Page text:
What we eat plays a huge role in our overall health. Dr. Cheatum went into detail on a well rounded diet in the Foundations of Health: Diet series. This is a good general guideline to follow. However, for some people, simply eating a well-rounded healthy diet isn’t enough to keep symptoms under control. Our body may be responding to seemingly healthy foods in unexpected ways, causing unwanted symptoms. It’s with these types of cases that we have to do a little more digging to figure out potential triggers. Luckily, there are a whole host of dietary recommendations and therapeutic diets for various complaints and conditions that can be used as a starting point for pinpointing your trigger foods.
Allergy vs Intolerance
The terminology for food sensitivities can get a little mixed up at times. Food allergies are an immediate (minutes to hours) immune response to a food and can be life threatening. This shouldn’t be confused with a food intolerance. Food intolerances can have an immune component, but not always. The types of antibodies produced in response to food intolerances are not the same as with a food allergy. Immune reactions due to a food intolerance can be delayed, unlike a true food allergy, and do not pose an immediate threat of potentially being fatal when ingested.
Can we test for food intolerances?
It would be really nice if there was just one test that could tell you what you should and should not eat. Unfortunately, it isn’t this easy. Most food intolerance testing is looking at your immune response to foods. The problem is not all food intolerances have an immune response. This is one reason food intolerance testing may not be the best option for your case.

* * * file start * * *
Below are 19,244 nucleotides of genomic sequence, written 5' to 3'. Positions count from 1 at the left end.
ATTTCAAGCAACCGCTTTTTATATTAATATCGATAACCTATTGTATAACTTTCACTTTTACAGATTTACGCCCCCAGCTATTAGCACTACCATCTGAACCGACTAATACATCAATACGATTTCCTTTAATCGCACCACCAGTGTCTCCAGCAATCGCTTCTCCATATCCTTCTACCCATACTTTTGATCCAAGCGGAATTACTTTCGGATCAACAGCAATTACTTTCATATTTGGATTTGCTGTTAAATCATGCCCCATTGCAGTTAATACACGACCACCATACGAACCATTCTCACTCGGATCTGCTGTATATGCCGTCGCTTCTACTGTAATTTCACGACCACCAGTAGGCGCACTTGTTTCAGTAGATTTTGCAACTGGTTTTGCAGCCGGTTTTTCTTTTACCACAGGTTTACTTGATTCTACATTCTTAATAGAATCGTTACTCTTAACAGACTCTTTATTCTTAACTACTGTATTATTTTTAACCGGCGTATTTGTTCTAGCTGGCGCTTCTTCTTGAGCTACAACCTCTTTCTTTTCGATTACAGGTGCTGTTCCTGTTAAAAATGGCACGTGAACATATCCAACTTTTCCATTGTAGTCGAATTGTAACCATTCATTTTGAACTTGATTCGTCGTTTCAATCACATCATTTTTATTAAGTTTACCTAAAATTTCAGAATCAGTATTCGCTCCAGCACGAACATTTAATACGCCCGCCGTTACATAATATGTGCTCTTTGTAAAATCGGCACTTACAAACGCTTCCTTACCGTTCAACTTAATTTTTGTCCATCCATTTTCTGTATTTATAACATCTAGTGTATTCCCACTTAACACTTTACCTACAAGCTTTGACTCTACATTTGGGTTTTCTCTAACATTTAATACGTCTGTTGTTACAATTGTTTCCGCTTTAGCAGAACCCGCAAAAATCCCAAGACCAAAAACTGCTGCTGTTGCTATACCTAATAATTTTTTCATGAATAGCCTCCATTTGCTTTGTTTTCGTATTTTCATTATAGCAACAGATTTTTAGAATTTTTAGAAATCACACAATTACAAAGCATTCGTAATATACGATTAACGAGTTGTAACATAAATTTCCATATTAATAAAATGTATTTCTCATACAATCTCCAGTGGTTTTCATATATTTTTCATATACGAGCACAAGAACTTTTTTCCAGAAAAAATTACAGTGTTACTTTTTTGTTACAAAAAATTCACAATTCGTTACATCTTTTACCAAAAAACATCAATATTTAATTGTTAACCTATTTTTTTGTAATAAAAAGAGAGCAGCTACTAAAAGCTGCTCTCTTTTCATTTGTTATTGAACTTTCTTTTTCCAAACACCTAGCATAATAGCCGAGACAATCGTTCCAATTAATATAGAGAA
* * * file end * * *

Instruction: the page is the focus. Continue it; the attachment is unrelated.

Additionally, even if the reaction you are having to a certain food is an immune response, our bodies produce different types of antibodies. With lab testing, you may be testing IgG antibodies, but maybe the reaction you are having is actually an IgA reaction. There are labs that test for both IgG and IgA antibodies, but that doesn’t completely solve the problem. Each laboratory that runs food intolerance testing uses their own standards for testing that are not universal and are not all created equal. It can be difficult to validate this means of testing when there isn’t a standard for this testing. There absolutely are labs that perform quality food intolerance testing with both IgA and IgG antibodies, but this can get costly and there is never a guarantee all food intolerances will show up given the scientific community’s lack of fully understanding the role of this type of testing in determining food intolerances. For all of these reasons, the gold standard for determining food intolerances is an elimination and re-challenge diet.
Change can be difficult, especially when the habit is very pervasive in our lives and not avoidable - like eating food throughout the day. Changing what you eat can seem like an insurmountable task, but our goal at this point is to simply understand how food is impacting you. View an elimination/re-challenge diet as an experiment. You can gain the knowledge of how certain foods are impacting your health and take action to prevent this type of reaction in some cases. At the very least, with the knowledge you gain from a well carried out elimination/re-challenge diet, you can make informed decisions with your eating habits.
Determining what to eliminate for this experiment is a difficult task. Since we can’t eliminate all food, determining the most likely triggers for your case is an important first step. A dietary diary is a helpful tool if you don't have any idea where to start. After writing down all the foods you eat and timing of your symptoms you may start to notice a pattern with certain foods. Here's a sample diet diary that you can use to track this information:
If a diet diary isn't illuminating for you, I recommend seeking the help of a professional who can help guide you through the process. Most Naturopathic physicians have training in nutrition and have knowledge on which therapeutic diets are best for certain conditions along with knowledge of which foods are the biggest culprits when it comes to food intolerances.
***If you know you have a true allergy to a food (an anaphylactic reaction), do not attempt to reintroduce this food.***